CHA Certified Instructors are passionate about their work, their students, and about CHA. We asked several CHA Certified Instructors to share how their CHA Certification has changed their career, and we received some great responses...Click on the headline above to read the full post.
Kids and horses are a magical combination. Seeing the joy that washes over a child’s face while they ride for the first time is truly inspiring. If you are a parent, grandparent, or other guardian looking for ways for a special young person in your life to get into riding, rest assured that there are plenty of options. Each option has different time and financial commitments, which could also differ based on the local club or group you become involved with within a national organization...Click on the headline above to read the full post.
In today’s world, our society is becoming more and more inactive. As horse professionals who are trying to help expand the horse industry and bring in new people to the sport, regardless of discipline, breed, or segment of the industry, it is our job to think outside the box and try to cater our services and products to the different generations, personalities, and challenges that our local market may include. CHA has an interesting place within the equine industry as an organization that does not cater to just one breed or discipline, but who desires to help our members teach the masses all about horses, horsemanship, and safety while providing a fun experience to the participant...Click on the headline above to read the full post.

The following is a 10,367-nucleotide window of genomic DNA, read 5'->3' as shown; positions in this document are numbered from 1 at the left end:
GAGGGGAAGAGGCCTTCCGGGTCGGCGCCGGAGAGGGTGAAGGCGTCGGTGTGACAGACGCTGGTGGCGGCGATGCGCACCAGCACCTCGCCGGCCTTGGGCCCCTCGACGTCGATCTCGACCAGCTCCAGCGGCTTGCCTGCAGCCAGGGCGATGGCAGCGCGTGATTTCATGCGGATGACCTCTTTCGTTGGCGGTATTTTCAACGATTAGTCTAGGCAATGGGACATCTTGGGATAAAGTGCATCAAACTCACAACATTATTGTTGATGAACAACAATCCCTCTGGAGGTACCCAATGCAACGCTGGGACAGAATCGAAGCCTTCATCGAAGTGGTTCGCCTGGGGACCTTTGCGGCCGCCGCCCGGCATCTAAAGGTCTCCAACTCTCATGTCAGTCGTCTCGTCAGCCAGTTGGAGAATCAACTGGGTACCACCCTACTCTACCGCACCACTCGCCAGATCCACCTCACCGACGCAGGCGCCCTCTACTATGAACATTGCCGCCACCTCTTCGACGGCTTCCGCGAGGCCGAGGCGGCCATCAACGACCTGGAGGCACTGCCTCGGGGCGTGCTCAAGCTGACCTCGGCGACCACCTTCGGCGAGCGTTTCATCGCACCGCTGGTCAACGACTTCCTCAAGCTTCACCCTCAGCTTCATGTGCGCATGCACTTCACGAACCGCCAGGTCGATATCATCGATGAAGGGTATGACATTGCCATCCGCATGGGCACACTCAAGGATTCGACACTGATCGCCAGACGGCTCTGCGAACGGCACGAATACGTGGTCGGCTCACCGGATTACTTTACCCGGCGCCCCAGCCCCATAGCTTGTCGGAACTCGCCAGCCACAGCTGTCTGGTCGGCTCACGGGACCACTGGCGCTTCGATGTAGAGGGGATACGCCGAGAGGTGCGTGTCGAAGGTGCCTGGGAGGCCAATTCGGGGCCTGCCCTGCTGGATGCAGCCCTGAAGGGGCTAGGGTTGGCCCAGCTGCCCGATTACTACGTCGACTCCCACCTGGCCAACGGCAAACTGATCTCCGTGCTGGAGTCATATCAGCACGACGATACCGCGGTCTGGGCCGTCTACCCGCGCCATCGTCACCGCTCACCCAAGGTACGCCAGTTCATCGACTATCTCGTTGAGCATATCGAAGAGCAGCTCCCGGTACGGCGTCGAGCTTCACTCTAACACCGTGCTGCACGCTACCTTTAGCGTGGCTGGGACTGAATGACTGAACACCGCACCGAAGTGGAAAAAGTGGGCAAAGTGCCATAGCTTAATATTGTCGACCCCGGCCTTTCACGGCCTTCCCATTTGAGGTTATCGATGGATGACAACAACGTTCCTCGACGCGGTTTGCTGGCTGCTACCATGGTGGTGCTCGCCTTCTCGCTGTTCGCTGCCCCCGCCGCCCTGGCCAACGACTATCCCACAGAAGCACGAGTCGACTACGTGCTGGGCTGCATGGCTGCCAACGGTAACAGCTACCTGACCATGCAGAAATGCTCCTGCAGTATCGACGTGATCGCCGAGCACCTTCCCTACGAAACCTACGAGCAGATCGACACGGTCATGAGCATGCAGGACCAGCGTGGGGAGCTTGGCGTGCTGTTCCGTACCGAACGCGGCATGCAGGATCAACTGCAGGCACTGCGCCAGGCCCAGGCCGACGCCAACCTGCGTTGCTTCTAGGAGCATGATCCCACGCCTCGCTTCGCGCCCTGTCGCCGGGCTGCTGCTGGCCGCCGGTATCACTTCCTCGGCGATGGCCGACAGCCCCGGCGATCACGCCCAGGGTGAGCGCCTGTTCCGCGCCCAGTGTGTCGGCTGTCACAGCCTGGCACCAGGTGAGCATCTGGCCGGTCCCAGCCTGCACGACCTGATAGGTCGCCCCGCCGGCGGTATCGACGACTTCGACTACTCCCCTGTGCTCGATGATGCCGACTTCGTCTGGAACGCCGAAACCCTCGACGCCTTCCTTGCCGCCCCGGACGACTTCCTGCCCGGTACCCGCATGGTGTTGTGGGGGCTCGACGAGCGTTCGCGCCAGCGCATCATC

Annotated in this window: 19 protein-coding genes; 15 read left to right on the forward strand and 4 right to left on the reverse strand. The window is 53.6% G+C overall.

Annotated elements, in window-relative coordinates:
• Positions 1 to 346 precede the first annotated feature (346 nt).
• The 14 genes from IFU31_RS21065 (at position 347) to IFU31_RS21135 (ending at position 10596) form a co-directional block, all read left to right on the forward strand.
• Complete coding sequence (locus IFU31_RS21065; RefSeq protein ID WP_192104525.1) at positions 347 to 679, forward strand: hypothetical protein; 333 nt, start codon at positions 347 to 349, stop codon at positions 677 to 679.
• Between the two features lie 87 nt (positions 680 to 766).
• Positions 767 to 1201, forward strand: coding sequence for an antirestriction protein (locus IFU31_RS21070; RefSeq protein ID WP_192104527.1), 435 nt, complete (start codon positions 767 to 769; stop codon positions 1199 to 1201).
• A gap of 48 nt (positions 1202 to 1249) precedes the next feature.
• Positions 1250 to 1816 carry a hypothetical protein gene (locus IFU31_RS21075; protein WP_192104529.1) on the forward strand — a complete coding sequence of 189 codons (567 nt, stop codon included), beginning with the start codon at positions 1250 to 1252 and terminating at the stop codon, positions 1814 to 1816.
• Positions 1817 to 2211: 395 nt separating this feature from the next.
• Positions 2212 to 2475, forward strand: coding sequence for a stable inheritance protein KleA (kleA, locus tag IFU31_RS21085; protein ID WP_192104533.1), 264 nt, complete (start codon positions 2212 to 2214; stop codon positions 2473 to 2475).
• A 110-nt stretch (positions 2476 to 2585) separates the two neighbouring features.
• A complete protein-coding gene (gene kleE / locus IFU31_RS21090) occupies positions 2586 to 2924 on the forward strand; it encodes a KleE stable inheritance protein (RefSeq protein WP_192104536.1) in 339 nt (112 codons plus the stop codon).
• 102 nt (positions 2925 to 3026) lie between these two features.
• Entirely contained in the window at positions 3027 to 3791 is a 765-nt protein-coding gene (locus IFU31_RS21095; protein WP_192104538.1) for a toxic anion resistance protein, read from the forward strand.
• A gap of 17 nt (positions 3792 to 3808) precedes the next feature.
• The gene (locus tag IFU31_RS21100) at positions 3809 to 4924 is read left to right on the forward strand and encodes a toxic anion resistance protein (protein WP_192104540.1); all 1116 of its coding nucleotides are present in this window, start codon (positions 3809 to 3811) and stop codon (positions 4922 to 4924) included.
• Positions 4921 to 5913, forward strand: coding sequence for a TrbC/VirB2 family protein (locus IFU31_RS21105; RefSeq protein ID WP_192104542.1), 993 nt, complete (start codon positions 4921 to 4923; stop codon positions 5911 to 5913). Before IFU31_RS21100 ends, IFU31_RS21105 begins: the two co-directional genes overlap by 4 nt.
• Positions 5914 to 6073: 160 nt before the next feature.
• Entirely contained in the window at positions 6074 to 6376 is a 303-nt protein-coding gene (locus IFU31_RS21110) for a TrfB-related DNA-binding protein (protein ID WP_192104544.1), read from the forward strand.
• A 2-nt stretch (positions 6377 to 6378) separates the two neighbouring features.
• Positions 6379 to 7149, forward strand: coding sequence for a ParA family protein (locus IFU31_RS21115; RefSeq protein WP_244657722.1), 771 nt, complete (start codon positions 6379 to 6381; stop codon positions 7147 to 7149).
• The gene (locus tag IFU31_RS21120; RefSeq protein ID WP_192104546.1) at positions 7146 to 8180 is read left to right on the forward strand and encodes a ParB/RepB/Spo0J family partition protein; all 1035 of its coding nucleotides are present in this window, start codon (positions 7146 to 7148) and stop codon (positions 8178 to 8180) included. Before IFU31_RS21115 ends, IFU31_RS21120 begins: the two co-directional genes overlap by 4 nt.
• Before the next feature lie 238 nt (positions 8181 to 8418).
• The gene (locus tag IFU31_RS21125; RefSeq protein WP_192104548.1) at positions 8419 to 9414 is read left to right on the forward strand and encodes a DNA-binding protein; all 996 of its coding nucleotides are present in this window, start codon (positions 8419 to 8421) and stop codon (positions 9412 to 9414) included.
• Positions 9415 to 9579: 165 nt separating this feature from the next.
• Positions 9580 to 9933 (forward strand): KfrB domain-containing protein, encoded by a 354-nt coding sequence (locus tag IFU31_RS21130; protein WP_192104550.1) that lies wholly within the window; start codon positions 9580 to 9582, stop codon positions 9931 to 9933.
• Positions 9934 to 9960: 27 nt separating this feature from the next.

The Certified Horsemanship Association’s 50th Anniversary will be in 2017, and even though we are just a little over a year out, we can celebrate what CHA has accomplished in its amazing history to-date. CHA has a long history of involvement with certifying riding instructors and has certified over 25,000 individuals since its beginning in 1967. The organization currently serves around 3,500 active members, which include individual members and equine facility members such as universities, colleges, trail ride operations, breed and discipline barns, non-profits, and others in the horse industry...Click on the headline above to read the full post.
The Certified Horsemanship Association (CHA) offers many ways to connect online and receive information and updates on the organization’s events and programs. CHA works hard to keep members and non-members informed and to share educational materials. For those who want to receive CHA’s updates, there are a variety of ways to connect online with us that are discussed in this blog post...Click on the headline above to read the full post.
The Certified Horsemanship Association (CHA) is honored to be partnered with extraordinary organizations that are leaders in their specific areas within the equine industry...Click on the headline above to read the full post.